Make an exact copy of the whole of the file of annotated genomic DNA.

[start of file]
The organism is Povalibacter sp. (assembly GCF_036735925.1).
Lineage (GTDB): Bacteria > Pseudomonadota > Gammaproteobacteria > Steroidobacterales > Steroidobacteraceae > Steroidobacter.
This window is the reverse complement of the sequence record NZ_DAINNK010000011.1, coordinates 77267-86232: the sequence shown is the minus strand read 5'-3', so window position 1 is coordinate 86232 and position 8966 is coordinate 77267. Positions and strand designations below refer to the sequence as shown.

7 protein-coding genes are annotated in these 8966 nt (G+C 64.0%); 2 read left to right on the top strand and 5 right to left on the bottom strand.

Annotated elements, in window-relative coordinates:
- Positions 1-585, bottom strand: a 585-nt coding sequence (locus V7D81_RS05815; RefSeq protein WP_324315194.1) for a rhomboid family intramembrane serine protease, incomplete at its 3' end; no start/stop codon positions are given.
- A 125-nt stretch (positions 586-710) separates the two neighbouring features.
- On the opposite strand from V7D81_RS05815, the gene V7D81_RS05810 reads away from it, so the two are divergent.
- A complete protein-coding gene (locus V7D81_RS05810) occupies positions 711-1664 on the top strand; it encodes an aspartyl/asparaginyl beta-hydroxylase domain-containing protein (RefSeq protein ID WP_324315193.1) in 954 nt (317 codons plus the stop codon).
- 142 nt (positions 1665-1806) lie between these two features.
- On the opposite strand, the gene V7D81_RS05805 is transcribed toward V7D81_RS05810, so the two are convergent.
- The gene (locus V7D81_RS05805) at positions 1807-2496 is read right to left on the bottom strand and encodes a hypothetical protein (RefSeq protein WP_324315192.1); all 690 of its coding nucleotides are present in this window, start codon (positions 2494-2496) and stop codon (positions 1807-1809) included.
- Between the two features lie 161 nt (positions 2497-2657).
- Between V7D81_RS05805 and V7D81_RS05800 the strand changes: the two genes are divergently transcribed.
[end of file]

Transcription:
The organism is Povalibacter sp. (assembly GCF_036735925.1).
Lineage (GTDB): Bacteria > Pseudomonadota > Gammaproteobacteria > Steroidobacterales > Steroidobacteraceae > Steroidobacter.
This window is the reverse complement of the sequence record NZ_DAINNK010000011.1, coordinates 77267-86232: the sequence shown is the minus strand read 5'-3', so window position 1 is coordinate 86232 and position 8966 is coordinate 77267. Positions and strand designations below refer to the sequence as shown.

7 protein-coding genes are annotated in these 8966 nt (G+C 64.0%); 2 read left to right on the top strand and 5 right to left on the bottom strand.

Annotated elements, in window-relative coordinates:
- Positions 1-585, bottom strand: a 585-nt coding sequence (locus V7D81_RS05815; RefSeq protein WP_324315194.1) for a rhomboid family intramembrane serine protease, incomplete at its 3' end; no start/stop codon positions are given.
- A 125-nt stretch (positions 586-710) separates the two neighbouring features.
- On the opposite strand from V7D81_RS05815, the gene V7D81_RS05810 reads away from it, so the two are divergent.
- A complete protein-coding gene (locus V7D81_RS05810) occupies positions 711-1664 on the top strand; it encodes an aspartyl/asparaginyl beta-hydroxylase domain-containing protein (RefSeq protein ID WP_324315193.1) in 954 nt (317 codons plus the stop codon).
- 142 nt (positions 1665-1806) lie between these two features.
- On the opposite strand, the gene V7D81_RS05805 is transcribed toward V7D81_RS05810, so the two are convergent.
- The gene (locus V7D81_RS05805) at positions 1807-2496 is read right to left on the bottom strand and encodes a hypothetical protein (RefSeq protein WP_324315192.1); all 690 of its coding nucleotides are present in this window, start codon (positions 2494-2496) and stop codon (positions 1807-1809) included.
- Between the two features lie 161 nt (positions 2497-2657).
- Between V7D81_RS05805 and V7D81_RS05800 the strand changes: the two genes are divergently transcribed.